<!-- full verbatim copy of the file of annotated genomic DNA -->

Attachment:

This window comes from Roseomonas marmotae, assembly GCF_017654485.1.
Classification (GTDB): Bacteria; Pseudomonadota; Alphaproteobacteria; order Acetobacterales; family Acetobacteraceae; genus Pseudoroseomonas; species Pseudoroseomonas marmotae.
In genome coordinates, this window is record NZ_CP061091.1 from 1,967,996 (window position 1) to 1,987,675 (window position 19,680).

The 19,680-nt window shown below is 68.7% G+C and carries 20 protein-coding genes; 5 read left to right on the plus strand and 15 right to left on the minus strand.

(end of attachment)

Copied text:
This window comes from Roseomonas marmotae, assembly GCF_017654485.1.
Classification (GTDB): Bacteria; Pseudomonadota; Alphaproteobacteria; order Acetobacterales; family Acetobacteraceae; genus Pseudoroseomonas; species Pseudoroseomonas marmotae.
In genome coordinates, this window is record NZ_CP061091.1 from 1,967,996 (window position 1) to 1,987,675 (window position 19,680).

The 19,680-nt window shown below is 68.7% G+C and carries 20 protein-coding genes; 5 read left to right on the plus strand and 15 right to left on the minus strand.